Following up advices to my other question I have set up my local RPM repository on Red Hat 8 machine, placed my private packages in there and am now able to install, update etc.

However, there is a problem: one package I added in my private repository, is actually a modified version of the package available in the official RedHat repositories, and has the same name. So yum search or yum install would pull the package from the official mirror, not mine. I tried to solve this with yum --repo=my_private_repo ... but this would also try to pull all the dependecies from my_private_repo instead of the official ones.

What could be the right way to solve this? May be the better option would be to rename the package (the one I modified and added in my repository), so that it does not conflict with the official one?

Would appreciate any advices!

1 Answer 1


Replacing packages from EL baseos or appstream repos is tricky. Nightmare dependency problems can happen when you replace what the distro was expecting with something else. This is one of the reasons the EL community dislikes certain third party repos.

Find a repo doing sane things and examine what they do to their packages. IUS is an example. All of these need to be true to be safe:

Most IUS packages are safe replacement packages. This is a term we use to describe packages with the following properties.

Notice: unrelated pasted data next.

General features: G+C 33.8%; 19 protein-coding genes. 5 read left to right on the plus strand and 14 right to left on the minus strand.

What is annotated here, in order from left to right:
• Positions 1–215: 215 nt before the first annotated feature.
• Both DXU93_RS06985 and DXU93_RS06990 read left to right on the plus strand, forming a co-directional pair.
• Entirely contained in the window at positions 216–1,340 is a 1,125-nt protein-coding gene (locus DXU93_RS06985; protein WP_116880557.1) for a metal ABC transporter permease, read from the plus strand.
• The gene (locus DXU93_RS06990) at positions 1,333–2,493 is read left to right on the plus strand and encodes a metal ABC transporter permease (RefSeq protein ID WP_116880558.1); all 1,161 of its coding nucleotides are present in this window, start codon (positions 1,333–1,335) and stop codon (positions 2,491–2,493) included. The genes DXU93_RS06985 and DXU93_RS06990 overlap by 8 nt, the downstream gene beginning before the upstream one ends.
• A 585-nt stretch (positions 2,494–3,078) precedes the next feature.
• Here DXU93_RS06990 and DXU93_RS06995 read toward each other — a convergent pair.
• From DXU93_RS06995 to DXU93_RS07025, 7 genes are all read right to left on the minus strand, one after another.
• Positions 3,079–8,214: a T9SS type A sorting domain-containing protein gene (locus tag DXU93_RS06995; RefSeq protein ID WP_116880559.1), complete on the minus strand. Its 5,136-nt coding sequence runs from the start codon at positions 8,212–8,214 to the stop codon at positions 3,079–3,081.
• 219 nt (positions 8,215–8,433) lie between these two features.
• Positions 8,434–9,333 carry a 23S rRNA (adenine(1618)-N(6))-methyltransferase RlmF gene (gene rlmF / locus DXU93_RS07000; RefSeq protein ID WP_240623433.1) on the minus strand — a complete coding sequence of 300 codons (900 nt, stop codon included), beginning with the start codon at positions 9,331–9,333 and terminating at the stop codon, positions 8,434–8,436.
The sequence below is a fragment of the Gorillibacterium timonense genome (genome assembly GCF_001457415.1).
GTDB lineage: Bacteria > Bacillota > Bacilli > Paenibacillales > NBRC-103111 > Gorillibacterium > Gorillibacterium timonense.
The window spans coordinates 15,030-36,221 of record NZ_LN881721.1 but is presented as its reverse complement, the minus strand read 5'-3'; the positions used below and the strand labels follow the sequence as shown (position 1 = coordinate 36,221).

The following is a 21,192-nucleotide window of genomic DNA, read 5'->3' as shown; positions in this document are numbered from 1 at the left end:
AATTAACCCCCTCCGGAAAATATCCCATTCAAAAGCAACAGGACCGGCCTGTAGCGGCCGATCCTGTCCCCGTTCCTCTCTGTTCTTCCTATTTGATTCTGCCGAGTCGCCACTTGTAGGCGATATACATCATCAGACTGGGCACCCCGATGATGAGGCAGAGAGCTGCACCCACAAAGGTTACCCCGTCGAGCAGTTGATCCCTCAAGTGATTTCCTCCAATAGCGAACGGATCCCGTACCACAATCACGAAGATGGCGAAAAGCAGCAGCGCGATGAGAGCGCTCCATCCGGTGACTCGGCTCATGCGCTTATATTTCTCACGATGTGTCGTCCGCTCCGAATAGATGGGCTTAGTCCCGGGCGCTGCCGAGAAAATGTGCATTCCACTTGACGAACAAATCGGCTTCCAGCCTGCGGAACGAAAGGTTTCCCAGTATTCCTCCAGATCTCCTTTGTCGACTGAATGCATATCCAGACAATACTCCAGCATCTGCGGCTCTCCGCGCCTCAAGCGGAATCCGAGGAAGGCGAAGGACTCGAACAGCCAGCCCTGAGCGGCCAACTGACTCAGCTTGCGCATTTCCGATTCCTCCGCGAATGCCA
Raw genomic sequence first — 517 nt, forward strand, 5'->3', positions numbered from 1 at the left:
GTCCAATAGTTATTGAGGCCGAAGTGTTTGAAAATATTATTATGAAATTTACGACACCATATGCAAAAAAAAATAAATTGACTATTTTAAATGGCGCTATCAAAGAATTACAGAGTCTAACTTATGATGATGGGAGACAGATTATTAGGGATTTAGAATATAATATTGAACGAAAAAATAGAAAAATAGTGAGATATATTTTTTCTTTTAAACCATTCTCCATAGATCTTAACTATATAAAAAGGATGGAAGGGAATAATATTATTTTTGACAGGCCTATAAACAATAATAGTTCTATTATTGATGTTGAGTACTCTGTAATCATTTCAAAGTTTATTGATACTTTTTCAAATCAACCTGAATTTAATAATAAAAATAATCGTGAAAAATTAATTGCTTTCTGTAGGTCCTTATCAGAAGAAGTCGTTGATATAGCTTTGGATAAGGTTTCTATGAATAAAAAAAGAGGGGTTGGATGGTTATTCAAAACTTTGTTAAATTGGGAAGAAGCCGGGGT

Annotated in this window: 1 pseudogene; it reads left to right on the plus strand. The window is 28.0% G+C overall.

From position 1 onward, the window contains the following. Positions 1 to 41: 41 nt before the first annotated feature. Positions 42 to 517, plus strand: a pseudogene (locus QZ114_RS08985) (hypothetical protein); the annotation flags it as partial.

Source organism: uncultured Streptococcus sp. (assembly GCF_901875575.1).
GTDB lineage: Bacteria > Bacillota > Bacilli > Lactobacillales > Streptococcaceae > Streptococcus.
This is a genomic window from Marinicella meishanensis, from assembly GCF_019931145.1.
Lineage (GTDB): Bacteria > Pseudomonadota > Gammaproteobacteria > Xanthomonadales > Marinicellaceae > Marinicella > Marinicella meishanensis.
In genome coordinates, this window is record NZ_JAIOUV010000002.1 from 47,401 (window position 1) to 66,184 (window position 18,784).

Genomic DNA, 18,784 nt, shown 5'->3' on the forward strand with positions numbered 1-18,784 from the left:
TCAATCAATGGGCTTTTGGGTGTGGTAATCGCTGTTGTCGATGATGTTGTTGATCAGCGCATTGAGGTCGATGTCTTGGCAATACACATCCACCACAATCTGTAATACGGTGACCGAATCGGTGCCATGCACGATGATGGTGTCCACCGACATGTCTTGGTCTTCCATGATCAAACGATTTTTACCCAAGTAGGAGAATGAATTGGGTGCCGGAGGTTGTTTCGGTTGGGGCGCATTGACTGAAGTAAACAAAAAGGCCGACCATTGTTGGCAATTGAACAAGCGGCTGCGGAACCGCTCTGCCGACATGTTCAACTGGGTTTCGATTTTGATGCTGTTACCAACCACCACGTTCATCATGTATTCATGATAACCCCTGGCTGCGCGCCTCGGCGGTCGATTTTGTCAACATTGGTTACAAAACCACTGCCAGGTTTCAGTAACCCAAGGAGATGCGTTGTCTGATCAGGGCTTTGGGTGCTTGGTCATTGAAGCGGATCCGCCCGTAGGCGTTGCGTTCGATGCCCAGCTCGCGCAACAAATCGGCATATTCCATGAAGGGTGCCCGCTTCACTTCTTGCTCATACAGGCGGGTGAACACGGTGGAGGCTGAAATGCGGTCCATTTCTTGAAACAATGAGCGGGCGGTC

• Replaces the functionality of a stock package.
  • Uses a different name than the stock package to prevent unintended upgrades.
  • Provide the stock package name to satisfy the dependencies of other packages.
  • Conflict with the stock package.
  • Must not obsolete any stock packages.

So for example rather than just "haproxy" you could install "haproxy22". Which is a name only IUS provides, but replaces the appstream one:

Name:           haproxy22

Provides:       haproxy = %{version}-%{release}
Provides:       haproxy%{?_isa} = %{version}-%{release}
Conflicts:      haproxy < %{version}-%{release}

Note you do want to rpm Conflict with the stock package, so dnf will not consider it.

This scheme requires a higher version release number than stock. Consider increasing the release number by a lot.

See also Fedora Packaging Guidelines for resources.

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